Lee’s Ferry: April 12-13, 2014

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Sunset on the Vermillion Cliffs.

Breaking news, finally a California Condor sighting!  We actually saw nine of them.  And the trusty iphone was able to get some great shots.

There are only 230 California Condors in the wild, 182 in captivity, for a total of only 412. All of them were tagged with a number and some had transmitters.

When we first arrived at the Navajo Bridge Interpretive Center on the morning of April 13th I spotted one sitting on the steel arch of the bridge. Then we saw another and another. It was still early in the morning. The thermals hadn’t yet started, so the condors were all sitting. We slowly walked the length of the bridge. R was hocking loogies over the 500 ft high bridge and getting a kick out of the swifts going for his spit. By the time we walked back to the beginning, just like magic, one at a time they began soaring. What a thrill and what an amazing show. These birds are huge. A Turkey Vulture is 27” in length with a wingspan of 70”. The California condor is 48” x 110”. The mature birds have a red head, the immature a black head. They consider these birds wild, but in fact they are being fed. The US Fish & Wildlife Service has a contract with a dairy in Phoenix for dead calves. They freeze the calves then use as needed, basically they lay the dead calf out like road kill. The condors will gorge themselves to the point where they are slow to take off in flight. This often times makes them easy prey for coyotes.

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Now back to your regularly scheduled program…Lee’s Ferry Campground in the Glen Canyon National Recreation Area. It was our first visit to a campground this year. It felt a little strange after all the boon docking we’ve done. It was a nice campground, but a campground nonetheless. One of the things about a campground is everyone watches everyone else, us included. There was a real nice lady, Kathy, with a yellow lab in a Winnebago trailer that gave us the hot tip of filling Sara’s kong with food and then freezing it. It keeps Sara occupied much longer to help with her separation anxiety. Sara has really gotten use to being alone in the Airstream. We now feel comfortable leaving her for up to 6 hours. There was another old man whose hobby appeared to be picking up trash, and not just in the campground, but also in the hills and gullies around the campground. All said, just the entertainment alone of watching everyone was worth the $12 a night. It gets crazy windy through the canyons of the Colorado River. Apparently, unbeknownst to us, April is the windiest month; at least that’s what we heard several people say. It was just two short nights at Lee’s Ferry, but as usual we packed in a lot of activities. We walked up the Paria River, hiked down the Cathedral Wash, saw all the California Condors at the Navajo Bridge, drove into the town of Marble Canyon, and went down to the river numerous times.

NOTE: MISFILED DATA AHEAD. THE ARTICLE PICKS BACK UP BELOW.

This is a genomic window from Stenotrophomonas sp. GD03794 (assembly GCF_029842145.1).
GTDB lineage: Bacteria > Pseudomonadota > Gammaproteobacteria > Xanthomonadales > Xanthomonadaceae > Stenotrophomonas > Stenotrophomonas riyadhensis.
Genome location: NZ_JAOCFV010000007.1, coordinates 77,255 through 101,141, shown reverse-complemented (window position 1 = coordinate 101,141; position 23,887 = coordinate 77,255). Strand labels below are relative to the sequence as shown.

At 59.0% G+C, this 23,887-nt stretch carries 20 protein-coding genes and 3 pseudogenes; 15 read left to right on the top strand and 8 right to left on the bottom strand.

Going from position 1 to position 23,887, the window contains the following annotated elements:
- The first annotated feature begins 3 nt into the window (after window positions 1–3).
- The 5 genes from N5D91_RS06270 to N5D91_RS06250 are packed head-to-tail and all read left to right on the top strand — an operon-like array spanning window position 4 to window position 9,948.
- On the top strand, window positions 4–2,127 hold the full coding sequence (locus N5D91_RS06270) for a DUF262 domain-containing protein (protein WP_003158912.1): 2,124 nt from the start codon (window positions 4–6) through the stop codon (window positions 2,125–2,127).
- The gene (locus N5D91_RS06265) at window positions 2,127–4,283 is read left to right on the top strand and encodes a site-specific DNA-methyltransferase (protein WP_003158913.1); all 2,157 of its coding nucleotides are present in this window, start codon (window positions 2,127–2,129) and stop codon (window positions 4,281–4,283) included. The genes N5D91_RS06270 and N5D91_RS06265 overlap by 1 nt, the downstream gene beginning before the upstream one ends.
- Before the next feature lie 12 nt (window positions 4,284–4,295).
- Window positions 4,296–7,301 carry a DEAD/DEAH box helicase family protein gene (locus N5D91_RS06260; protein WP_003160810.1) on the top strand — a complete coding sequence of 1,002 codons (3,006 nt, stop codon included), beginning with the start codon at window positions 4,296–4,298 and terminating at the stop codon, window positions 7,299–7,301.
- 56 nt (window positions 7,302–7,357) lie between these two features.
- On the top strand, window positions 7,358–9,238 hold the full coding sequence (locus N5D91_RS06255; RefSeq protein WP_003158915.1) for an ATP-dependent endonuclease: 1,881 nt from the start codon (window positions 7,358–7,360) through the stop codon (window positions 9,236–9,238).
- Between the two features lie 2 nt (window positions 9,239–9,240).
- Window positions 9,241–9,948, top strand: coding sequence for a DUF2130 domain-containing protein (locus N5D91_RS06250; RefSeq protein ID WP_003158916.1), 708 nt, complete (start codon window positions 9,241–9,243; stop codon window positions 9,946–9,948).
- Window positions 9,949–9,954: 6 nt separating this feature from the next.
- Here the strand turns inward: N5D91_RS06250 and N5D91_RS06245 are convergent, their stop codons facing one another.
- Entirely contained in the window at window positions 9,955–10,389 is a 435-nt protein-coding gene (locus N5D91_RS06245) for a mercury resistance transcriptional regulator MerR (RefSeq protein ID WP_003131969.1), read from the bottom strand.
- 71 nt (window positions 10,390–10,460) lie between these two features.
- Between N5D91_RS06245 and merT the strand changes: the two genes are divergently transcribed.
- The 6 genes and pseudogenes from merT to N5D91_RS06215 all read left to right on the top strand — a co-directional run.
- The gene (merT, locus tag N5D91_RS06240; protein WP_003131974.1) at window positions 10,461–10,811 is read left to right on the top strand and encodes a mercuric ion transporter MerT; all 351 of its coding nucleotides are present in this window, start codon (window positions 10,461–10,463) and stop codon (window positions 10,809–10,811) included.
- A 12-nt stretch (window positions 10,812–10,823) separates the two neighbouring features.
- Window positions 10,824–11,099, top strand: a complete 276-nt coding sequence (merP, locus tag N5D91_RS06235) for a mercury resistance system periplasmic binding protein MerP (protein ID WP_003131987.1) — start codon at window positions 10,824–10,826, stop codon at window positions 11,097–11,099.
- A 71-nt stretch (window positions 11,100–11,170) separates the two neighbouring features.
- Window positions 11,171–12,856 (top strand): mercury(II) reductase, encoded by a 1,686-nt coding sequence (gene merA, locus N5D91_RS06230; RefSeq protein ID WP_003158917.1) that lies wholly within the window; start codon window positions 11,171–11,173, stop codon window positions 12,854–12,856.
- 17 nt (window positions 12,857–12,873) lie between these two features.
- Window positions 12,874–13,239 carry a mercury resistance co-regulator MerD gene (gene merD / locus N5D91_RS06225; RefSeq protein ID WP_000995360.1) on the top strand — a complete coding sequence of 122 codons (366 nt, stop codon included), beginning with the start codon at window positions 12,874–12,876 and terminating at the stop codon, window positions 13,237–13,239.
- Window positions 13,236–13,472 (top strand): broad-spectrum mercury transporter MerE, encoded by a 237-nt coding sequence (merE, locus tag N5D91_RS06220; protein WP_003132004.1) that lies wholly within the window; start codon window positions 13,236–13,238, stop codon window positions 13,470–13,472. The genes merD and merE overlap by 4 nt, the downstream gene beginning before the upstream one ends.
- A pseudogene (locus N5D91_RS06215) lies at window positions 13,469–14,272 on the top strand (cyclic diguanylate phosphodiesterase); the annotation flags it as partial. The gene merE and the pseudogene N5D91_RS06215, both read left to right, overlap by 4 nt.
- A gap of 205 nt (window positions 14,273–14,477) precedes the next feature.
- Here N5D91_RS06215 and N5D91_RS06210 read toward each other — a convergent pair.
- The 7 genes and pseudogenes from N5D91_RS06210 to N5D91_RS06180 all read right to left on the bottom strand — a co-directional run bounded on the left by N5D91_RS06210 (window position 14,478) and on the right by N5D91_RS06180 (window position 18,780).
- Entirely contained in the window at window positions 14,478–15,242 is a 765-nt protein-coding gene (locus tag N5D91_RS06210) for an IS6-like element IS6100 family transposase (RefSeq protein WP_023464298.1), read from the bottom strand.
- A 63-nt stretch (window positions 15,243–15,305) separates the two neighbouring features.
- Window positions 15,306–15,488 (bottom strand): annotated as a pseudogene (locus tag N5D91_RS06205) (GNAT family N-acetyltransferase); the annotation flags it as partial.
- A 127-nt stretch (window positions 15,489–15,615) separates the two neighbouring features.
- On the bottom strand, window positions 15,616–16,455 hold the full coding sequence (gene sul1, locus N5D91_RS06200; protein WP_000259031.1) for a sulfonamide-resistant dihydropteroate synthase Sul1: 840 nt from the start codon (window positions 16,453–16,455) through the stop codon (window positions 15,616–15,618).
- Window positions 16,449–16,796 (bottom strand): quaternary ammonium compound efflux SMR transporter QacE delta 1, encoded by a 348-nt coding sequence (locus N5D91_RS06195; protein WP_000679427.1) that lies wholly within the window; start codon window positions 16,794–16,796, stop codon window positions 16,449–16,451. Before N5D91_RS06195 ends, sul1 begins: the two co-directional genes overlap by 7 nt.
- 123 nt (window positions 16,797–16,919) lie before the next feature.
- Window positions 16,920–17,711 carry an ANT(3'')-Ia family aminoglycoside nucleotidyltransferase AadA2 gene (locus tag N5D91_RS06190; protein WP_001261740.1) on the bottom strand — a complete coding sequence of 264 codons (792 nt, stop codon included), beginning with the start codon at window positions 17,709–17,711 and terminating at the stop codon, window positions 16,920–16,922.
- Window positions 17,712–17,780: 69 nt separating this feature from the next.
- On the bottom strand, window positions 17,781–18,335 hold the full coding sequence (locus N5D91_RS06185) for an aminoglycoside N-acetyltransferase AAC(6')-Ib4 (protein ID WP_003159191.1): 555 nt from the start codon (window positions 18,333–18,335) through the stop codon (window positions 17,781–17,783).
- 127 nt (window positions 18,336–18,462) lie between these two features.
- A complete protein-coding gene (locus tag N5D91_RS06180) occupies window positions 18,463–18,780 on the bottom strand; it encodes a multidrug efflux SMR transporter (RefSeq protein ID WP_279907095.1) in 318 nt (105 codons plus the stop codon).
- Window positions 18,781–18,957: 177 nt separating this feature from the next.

Our site at Lee's Ferry.

Our site at Lee’s Ferry.

We had some crazy threatening weather, but it never rained.

We had some crazy threatening weather, but it never rained.

My girls crossing the Paria River.

My girls crossing the Paria River.

Wallflower, often alone.

Wallflower, often alone.

We looked through three resources and could not identify this flower. Does anyone know it?

We looked through three resources and could not identify this flower. Does anyone know it?

Prince's Plume.

Prince’s Plume.

Cathedral Wash.

Cathedral Wash.

Cathedral Wash.

Cathedral Wash.

R along the banks of the Colorado River.

R along the banks of the Colorado River.

Sara had this poor little horny toad in her mouth ready to swallow. It survived.

Sara had this poor little horny toad in her mouth ready to swallow. It survived.

Dramatic view of the Vermilion Cliffs.

Dramatic view of the Vermilion Cliffs.

 

7 thoughts on “Lee’s Ferry: April 12-13, 2014

  1. Beautiful sunset. Glad you got to see all the condors.The cathedral wash was interesting. Also nice shot of your site at Lee,s Ferry. Ruth

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  2. WOW, awesome……..!

    That toad could have been an expensive meal. Between endangered species status and lots of toads are poisonous, it conceivably cost a bundle.

    What a life you are living. I am so happy for you.

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